Smoking Pot Can Disqualify You From Cannabis Jobs

By Kelly Burch 08/28/18

“Sometimes you can get by with a low-level, misdemeanor possession charge, but not always,” said one medical marijuana job recruiter.

Medical marijuana buds in large prescription bottle with branded cap on black background

Medical marijuana is creating about 25,000 new jobs in Florida, but smoking cannabis disqualifies many people from working in the industry, according to a report by The Orlando Sentinel

“We get hundreds of applications for every job opening we have, and maybe only 10% of those are qualified and meet the legal requirements,” said Michelle Terrell, spokesman for Curaleaf, a Massachusetts-based company that opened a dispensary in south Orlando in August. 

In Florida, state law requires that marijuana workers have a clean criminal background check with no felonies. Drug-related offenses, including smoking marijuana, can derail applicants, said James Yagielo, founder of HempStaff, a Miami-based medical marijuana recruiting firm.

“Sometimes you can get by with a low-level, misdemeanor possession charge, but not always,” Yagielo said.

Because of this, he advises people not to mention their illicit drug use in an interview, even if they feel that their experience with marijuana helps explain their qualifications. 

“For a lot of people at the entry level, they say they want to get into this industry because of a passion for cannabis,” he said. “We usually tell them they should avoid bringing up any illegal activity regarding cannabis in an interview.”

Because of the more intense screening process, the marijuana industry pays slightly more than other service industry jobs in Florida, with entry-level wages between $11 and $15 an hour. This makes the industry appealing to many people who aren’t intimidated by the requirements. The industry already created nearly 3,000 jobs during 2017 and is expected to grow to 25,000 jobs by 2022.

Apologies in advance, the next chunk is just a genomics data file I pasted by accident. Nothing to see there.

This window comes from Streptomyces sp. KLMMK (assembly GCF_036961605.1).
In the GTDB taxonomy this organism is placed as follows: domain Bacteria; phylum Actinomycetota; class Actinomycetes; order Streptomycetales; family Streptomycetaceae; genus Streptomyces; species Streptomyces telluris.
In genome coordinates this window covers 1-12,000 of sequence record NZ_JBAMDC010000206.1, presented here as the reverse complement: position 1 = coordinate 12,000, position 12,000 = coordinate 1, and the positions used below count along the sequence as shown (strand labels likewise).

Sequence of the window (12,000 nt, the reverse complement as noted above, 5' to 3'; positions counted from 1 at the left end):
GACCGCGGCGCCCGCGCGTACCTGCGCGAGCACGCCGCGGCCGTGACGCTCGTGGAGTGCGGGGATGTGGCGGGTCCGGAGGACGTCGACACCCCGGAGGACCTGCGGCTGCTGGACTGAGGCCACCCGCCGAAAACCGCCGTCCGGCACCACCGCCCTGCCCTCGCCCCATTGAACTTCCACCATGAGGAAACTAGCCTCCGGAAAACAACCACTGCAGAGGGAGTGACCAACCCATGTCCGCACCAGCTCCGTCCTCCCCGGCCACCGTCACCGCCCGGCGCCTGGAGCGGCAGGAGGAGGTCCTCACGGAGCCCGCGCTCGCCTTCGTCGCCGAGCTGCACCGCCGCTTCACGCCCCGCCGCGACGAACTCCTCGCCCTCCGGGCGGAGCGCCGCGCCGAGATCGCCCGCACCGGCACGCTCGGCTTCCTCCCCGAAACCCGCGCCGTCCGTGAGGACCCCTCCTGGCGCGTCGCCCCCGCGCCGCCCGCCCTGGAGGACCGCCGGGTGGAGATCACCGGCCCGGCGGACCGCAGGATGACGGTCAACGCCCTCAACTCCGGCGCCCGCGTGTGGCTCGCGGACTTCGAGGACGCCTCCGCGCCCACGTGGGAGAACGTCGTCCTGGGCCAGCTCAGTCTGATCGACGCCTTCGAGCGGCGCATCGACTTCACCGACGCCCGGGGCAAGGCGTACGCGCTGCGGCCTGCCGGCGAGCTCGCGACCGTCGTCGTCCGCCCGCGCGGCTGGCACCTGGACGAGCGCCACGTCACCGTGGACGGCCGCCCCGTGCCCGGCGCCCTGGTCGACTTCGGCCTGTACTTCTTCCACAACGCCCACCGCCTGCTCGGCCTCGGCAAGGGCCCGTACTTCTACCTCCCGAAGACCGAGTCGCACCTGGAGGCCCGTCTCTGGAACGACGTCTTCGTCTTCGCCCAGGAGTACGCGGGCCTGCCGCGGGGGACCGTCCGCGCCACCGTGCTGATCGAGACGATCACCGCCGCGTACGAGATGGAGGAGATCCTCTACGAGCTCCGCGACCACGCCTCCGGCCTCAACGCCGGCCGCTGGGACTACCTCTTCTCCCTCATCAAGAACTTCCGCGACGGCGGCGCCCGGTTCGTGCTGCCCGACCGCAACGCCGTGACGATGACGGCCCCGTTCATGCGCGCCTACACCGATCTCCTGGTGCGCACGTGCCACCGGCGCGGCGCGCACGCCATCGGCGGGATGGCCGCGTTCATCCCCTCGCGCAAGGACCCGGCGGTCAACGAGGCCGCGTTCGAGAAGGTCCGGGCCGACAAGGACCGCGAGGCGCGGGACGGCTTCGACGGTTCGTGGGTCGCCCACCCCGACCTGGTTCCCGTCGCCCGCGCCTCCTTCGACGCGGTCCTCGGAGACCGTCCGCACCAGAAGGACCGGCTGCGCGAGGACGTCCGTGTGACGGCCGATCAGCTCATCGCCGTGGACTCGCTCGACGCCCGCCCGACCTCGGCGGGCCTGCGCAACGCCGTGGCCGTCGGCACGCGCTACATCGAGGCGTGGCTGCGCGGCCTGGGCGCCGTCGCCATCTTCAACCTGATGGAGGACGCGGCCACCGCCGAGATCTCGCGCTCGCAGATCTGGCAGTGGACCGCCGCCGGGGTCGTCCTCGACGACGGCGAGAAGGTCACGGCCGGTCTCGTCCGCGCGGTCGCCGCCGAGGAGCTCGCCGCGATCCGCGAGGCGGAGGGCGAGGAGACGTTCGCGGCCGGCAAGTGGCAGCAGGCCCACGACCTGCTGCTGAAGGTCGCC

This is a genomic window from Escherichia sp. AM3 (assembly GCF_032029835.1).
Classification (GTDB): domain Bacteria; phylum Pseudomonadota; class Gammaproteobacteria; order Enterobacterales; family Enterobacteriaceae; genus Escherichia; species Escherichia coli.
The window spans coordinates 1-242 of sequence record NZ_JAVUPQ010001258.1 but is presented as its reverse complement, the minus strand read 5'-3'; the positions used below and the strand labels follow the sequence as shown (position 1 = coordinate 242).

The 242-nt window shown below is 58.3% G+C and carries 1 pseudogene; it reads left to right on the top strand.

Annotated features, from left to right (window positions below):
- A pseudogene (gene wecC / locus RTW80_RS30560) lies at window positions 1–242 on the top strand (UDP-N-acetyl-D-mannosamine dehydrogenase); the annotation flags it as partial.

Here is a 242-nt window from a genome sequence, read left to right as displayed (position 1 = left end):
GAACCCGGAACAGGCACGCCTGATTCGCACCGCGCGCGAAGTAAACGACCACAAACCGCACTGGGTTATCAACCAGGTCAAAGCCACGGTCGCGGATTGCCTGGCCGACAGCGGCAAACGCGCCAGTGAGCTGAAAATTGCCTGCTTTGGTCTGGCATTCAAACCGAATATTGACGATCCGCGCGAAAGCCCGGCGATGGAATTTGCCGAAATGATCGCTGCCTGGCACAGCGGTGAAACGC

“We need customer-experience specialists, we need drivers and we’ll be expanding our phone operations,” said Scott Klenet, a spokesperson for Knox Medical, a cannabis dispensary that is “aggressively hiring.” 

“And what we find is that people come from all walks of life,” Klenet added. 

Catie Callahan, 34, gave up a management job at a national grocery chain to open the new Orlando Curaleaf dispensary. She said that she sees cannabis as a business opportunity that she did not want to pass up.

“I took a class on medical marijuana regulations last year, and I’ve been keeping my eyes open for an opportunity,” she said. 

She considered the way that working in medical marijuana would impact her career and ultimately decided that the benefits outweighed the risks. 

“There is a stigma, but I’m not worried about leaving this business and not being able to get a job because I worked in medical marijuana.”

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Kelly Burch writes about addiction and mental health issues, particularly as they affect families. Follow her on TwitterFacebook, and LinkedIn.